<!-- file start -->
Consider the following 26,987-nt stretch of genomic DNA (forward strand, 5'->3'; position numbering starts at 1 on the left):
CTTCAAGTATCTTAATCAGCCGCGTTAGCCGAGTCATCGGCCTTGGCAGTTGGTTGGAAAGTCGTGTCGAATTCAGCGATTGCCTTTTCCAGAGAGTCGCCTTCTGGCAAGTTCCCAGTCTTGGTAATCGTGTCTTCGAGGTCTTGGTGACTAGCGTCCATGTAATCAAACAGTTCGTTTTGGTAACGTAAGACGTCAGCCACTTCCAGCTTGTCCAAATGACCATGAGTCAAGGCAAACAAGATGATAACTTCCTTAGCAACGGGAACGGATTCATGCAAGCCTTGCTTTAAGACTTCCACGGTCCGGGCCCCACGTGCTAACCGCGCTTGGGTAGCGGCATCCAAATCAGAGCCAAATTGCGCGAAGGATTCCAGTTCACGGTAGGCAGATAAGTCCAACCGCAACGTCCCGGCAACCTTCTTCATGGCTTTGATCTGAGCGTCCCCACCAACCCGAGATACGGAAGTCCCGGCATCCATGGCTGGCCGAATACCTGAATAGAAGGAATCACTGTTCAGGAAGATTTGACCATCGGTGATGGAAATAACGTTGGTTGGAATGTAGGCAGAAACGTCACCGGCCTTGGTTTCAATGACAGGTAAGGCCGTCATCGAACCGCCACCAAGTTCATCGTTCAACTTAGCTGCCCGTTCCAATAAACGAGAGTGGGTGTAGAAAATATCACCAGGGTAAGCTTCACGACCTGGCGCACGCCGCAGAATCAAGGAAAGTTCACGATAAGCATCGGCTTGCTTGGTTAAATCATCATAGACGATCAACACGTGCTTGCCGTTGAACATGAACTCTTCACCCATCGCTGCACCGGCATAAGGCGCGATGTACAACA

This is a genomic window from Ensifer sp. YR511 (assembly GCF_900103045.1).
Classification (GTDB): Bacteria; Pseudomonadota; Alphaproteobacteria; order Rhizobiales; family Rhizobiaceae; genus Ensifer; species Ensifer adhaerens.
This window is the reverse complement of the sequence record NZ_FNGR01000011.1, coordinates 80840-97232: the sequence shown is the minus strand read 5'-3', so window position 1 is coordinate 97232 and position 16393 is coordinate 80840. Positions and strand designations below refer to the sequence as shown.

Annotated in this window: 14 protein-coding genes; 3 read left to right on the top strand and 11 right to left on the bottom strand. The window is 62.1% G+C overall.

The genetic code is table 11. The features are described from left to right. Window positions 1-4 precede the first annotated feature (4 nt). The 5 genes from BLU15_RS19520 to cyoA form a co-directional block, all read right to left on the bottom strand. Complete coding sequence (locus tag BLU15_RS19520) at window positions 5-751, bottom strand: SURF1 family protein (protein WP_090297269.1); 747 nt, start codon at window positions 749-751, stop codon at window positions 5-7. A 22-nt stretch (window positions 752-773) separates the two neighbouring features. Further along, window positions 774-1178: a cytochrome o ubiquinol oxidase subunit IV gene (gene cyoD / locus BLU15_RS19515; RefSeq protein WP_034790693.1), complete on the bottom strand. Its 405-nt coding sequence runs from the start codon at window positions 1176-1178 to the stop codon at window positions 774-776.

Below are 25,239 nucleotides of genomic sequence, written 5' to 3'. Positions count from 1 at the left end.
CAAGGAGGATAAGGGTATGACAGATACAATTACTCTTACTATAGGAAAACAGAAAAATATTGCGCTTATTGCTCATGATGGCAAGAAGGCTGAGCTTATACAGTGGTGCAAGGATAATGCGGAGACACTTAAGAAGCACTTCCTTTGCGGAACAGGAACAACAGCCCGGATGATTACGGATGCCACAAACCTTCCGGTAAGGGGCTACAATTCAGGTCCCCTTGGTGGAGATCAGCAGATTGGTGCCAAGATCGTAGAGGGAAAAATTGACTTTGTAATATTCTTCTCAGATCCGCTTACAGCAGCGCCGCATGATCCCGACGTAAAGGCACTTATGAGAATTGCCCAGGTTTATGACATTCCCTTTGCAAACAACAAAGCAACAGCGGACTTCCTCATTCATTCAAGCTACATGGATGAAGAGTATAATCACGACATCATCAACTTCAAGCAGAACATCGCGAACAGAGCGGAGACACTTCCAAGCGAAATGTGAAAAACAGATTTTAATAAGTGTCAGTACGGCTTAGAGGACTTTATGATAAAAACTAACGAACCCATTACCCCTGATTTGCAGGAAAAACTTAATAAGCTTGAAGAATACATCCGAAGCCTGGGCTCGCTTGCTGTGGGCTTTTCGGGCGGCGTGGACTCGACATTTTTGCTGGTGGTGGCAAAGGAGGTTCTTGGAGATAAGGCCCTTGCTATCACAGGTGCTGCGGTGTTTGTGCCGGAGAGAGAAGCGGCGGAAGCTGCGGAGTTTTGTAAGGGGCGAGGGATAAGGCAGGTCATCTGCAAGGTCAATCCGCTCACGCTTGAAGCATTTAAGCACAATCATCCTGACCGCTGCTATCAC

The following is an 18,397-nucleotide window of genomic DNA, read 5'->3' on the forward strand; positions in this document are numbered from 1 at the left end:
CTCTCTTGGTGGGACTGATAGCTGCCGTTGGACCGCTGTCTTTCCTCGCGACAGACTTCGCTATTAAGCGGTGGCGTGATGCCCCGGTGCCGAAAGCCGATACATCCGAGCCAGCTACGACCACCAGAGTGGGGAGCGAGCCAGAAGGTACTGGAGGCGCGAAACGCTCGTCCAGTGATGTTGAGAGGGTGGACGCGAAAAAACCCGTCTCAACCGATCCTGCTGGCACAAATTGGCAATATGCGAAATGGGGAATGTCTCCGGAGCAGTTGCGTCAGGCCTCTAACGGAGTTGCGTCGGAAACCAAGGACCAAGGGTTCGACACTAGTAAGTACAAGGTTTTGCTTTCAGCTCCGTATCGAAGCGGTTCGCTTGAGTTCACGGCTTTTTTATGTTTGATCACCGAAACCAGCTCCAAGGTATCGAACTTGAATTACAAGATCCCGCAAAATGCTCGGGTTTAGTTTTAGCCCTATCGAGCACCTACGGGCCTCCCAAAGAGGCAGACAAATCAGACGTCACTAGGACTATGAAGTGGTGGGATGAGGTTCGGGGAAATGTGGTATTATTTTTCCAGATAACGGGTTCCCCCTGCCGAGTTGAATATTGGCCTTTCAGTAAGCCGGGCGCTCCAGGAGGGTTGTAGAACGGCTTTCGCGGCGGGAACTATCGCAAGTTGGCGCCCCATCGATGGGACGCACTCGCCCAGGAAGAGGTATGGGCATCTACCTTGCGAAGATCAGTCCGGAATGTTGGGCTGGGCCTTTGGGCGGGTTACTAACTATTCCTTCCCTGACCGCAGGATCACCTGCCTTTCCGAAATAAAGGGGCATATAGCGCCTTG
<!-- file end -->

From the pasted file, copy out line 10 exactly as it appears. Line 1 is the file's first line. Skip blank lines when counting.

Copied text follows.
The following is an 18,397-nucleotide window of genomic DNA, read 5'->3' on the forward strand; positions in this document are numbered from 1 at the left end: